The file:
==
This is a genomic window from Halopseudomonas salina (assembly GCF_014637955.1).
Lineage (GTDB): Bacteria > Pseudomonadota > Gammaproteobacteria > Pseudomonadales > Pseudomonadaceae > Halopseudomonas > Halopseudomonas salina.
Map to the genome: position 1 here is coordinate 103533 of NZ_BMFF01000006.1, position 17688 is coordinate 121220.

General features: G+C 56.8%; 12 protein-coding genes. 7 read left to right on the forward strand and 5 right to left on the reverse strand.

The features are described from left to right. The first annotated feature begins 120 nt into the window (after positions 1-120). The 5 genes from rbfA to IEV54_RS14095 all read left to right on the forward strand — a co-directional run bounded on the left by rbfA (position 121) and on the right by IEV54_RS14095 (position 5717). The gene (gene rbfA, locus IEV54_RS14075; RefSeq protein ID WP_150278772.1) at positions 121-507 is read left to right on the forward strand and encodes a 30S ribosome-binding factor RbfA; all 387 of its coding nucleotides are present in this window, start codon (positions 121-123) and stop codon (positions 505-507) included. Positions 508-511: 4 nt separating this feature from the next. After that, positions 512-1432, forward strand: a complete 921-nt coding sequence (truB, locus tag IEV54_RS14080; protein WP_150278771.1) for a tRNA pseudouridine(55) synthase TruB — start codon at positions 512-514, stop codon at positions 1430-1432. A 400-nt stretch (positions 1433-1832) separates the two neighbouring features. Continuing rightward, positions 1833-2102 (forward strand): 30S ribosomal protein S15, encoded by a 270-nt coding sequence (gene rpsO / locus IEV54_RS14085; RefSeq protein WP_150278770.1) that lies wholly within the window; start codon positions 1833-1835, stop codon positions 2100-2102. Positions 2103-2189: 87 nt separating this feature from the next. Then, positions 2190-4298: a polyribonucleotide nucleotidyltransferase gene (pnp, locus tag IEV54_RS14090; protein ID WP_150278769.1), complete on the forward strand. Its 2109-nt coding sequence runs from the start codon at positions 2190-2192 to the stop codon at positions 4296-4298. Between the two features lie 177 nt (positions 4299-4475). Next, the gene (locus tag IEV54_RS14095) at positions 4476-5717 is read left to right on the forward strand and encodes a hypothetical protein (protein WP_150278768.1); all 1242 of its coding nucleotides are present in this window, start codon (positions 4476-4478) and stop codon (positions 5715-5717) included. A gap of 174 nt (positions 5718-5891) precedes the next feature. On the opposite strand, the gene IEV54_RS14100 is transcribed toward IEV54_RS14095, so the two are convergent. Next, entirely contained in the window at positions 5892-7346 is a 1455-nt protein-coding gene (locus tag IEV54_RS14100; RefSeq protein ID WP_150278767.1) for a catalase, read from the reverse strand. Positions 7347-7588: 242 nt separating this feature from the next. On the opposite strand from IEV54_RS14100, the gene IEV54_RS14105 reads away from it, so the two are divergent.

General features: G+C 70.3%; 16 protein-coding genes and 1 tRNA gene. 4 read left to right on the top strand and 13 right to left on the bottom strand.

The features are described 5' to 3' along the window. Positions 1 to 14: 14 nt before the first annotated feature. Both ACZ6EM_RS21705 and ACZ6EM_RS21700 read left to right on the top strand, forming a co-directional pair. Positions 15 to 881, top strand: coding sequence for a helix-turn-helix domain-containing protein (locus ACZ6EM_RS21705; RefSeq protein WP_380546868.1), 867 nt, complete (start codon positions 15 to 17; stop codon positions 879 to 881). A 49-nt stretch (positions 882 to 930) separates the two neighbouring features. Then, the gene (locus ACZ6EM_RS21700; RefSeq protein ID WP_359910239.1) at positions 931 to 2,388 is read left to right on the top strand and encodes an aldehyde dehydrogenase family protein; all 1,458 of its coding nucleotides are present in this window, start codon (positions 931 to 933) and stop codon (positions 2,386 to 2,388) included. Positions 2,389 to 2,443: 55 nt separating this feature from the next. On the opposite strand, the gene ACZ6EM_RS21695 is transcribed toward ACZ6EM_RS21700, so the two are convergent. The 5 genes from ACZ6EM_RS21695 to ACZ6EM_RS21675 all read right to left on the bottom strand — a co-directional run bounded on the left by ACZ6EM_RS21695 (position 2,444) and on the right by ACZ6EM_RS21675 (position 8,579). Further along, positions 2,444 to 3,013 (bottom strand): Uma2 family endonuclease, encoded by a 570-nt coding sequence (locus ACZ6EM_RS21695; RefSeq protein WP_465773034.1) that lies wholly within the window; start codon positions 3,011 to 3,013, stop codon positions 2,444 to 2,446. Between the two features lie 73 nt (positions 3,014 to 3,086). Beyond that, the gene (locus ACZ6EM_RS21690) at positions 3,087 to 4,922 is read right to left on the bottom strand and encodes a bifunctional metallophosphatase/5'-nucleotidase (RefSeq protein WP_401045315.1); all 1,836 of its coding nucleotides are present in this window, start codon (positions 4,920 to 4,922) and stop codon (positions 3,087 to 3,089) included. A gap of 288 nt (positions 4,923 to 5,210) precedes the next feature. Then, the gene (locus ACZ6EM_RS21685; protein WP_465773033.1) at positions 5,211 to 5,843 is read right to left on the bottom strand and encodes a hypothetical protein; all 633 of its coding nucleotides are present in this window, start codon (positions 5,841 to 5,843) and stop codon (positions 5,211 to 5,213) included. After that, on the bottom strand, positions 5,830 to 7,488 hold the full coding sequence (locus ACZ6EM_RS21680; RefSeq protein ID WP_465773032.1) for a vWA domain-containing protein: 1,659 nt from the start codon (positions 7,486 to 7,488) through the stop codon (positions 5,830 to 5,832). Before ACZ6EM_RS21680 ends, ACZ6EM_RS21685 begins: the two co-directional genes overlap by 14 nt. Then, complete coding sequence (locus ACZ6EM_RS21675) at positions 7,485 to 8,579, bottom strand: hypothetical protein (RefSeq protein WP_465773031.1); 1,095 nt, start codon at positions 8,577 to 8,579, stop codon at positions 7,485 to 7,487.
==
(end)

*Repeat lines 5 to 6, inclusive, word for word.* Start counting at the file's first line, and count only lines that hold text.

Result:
The features are described from left to right. The first annotated feature begins 120 nt into the window (after positions 1-120). The 5 genes from rbfA to IEV54_RS14095 all read left to right on the forward strand — a co-directional run bounded on the left by rbfA (position 121) and on the right by IEV54_RS14095 (position 5717). The gene (gene rbfA, locus IEV54_RS14075; RefSeq protein ID WP_150278772.1) at positions 121-507 is read left to right on the forward strand and encodes a 30S ribosome-binding factor RbfA; all 387 of its coding nucleotides are present in this window, start codon (positions 121-123) and stop codon (positions 505-507) included. Positions 508-511: 4 nt separating this feature from the next. After that, positions 512-1432, forward strand: a complete 921-nt coding sequence (truB, locus tag IEV54_RS14080; protein WP_150278771.1) for a tRNA pseudouridine(55) synthase TruB — start codon at positions 512-514, stop codon at positions 1430-1432. A 400-nt stretch (positions 1433-1832) separates the two neighbouring features. Continuing rightward, positions 1833-2102 (forward strand): 30S ribosomal protein S15, encoded by a 270-nt coding sequence (gene rpsO / locus IEV54_RS14085; RefSeq protein WP_150278770.1) that lies wholly within the window; start codon positions 1833-1835, stop codon positions 2100-2102. Positions 2103-2189: 87 nt separating this feature from the next. Then, positions 2190-4298: a polyribonucleotide nucleotidyltransferase gene (pnp, locus tag IEV54_RS14090; protein ID WP_150278769.1), complete on the forward strand. Its 2109-nt coding sequence runs from the start codon at positions 2190-2192 to the stop codon at positions 4296-4298. Between the two features lie 177 nt (positions 4299-4475). Next, the gene (locus tag IEV54_RS14095) at positions 4476-5717 is read left to right on the forward strand and encodes a hypothetical protein (protein WP_150278768.1); all 1242 of its coding nucleotides are present in this window, start codon (positions 4476-4478) and stop codon (positions 5715-5717) included. A gap of 174 nt (positions 5718-5891) precedes the next feature. On the opposite strand, the gene IEV54_RS14100 is transcribed toward IEV54_RS14095, so the two are convergent. Next, entirely contained in the window at positions 5892-7346 is a 1455-nt protein-coding gene (locus tag IEV54_RS14100; RefSeq protein ID WP_150278767.1) for a catalase, read from the reverse strand. Positions 7347-7588: 242 nt separating this feature from the next. On the opposite strand from IEV54_RS14100, the gene IEV54_RS14105 reads away from it, so the two are divergent.

General features: G+C 70.3%; 16 protein-coding genes and 1 tRNA gene. 4 read left to right on the top strand and 13 right to left on the bottom strand.